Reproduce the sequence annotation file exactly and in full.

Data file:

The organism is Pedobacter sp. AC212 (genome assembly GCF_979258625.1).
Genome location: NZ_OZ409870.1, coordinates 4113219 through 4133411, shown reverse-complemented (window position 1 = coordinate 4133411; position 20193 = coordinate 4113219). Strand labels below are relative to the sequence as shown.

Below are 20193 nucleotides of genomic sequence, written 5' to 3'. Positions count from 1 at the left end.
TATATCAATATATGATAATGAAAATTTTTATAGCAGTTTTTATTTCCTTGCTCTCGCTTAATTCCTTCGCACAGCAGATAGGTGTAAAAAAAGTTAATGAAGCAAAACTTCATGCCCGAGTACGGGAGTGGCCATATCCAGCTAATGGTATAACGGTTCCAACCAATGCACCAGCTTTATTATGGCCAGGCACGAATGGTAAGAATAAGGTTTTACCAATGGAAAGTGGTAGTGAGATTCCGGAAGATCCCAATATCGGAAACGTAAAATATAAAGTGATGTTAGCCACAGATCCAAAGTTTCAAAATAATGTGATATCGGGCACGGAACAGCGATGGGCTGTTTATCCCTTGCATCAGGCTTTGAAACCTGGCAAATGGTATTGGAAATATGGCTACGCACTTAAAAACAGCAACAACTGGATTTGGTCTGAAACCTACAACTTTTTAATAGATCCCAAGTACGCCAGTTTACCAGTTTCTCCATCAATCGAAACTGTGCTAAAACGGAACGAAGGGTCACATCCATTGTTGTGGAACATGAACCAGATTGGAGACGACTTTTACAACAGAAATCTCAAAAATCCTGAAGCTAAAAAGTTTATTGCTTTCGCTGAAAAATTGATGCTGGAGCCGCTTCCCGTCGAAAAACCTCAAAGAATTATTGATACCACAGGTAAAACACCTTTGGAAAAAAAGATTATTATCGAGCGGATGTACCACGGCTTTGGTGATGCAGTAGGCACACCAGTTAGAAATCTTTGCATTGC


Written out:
The organism is Pedobacter sp. AC212 (genome assembly GCF_979258625.1).
Genome location: NZ_OZ409870.1, coordinates 4113219 through 4133411, shown reverse-complemented (window position 1 = coordinate 4133411; position 20193 = coordinate 4113219). Strand labels below are relative to the sequence as shown.

Below are 20193 nucleotides of genomic sequence, written 5' to 3'. Positions count from 1 at the left end.
TATATCAATATATGATAATGAAAATTTTTATAGCAGTTTTTATTTCCTTGCTCTCGCTTAATTCCTTCGCACAGCAGATAGGTGTAAAAAAAGTTAATGAAGCAAAACTTCATGCCCGAGTACGGGAGTGGCCATATCCAGCTAATGGTATAACGGTTCCAACCAATGCACCAGCTTTATTATGGCCAGGCACGAATGGTAAGAATAAGGTTTTACCAATGGAAAGTGGTAGTGAGATTCCGGAAGATCCCAATATCGGAAACGTAAAATATAAAGTGATGTTAGCCACAGATCCAAAGTTTCAAAATAATGTGATATCGGGCACGGAACAGCGATGGGCTGTTTATCCCTTGCATCAGGCTTTGAAACCTGGCAAATGGTATTGGAAATATGGCTACGCACTTAAAAACAGCAACAACTGGATTTGGTCTGAAACCTACAACTTTTTAATAGATCCCAAGTACGCCAGTTTACCAGTTTCTCCATCAATCGAAACTGTGCTAAAACGGAACGAAGGGTCACATCCATTGTTGTGGAACATGAACCAGATTGGAGACGACTTTTACAACAGAAATCTCAAAAATCCTGAAGCTAAAAAGTTTATTGCTTTCGCTGAAAAATTGATGCTGGAGCCGCTTCCCGTCGAAAAACCTCAAAGAATTATTGATACCACAGGTAAAACACCTTTGGAAAAAAAGATTATTATCGAGCGGATGTACCACGGCTTTGGTGATGCAGTAGGCACACCAGTTAGAAATCTTTGCATTGC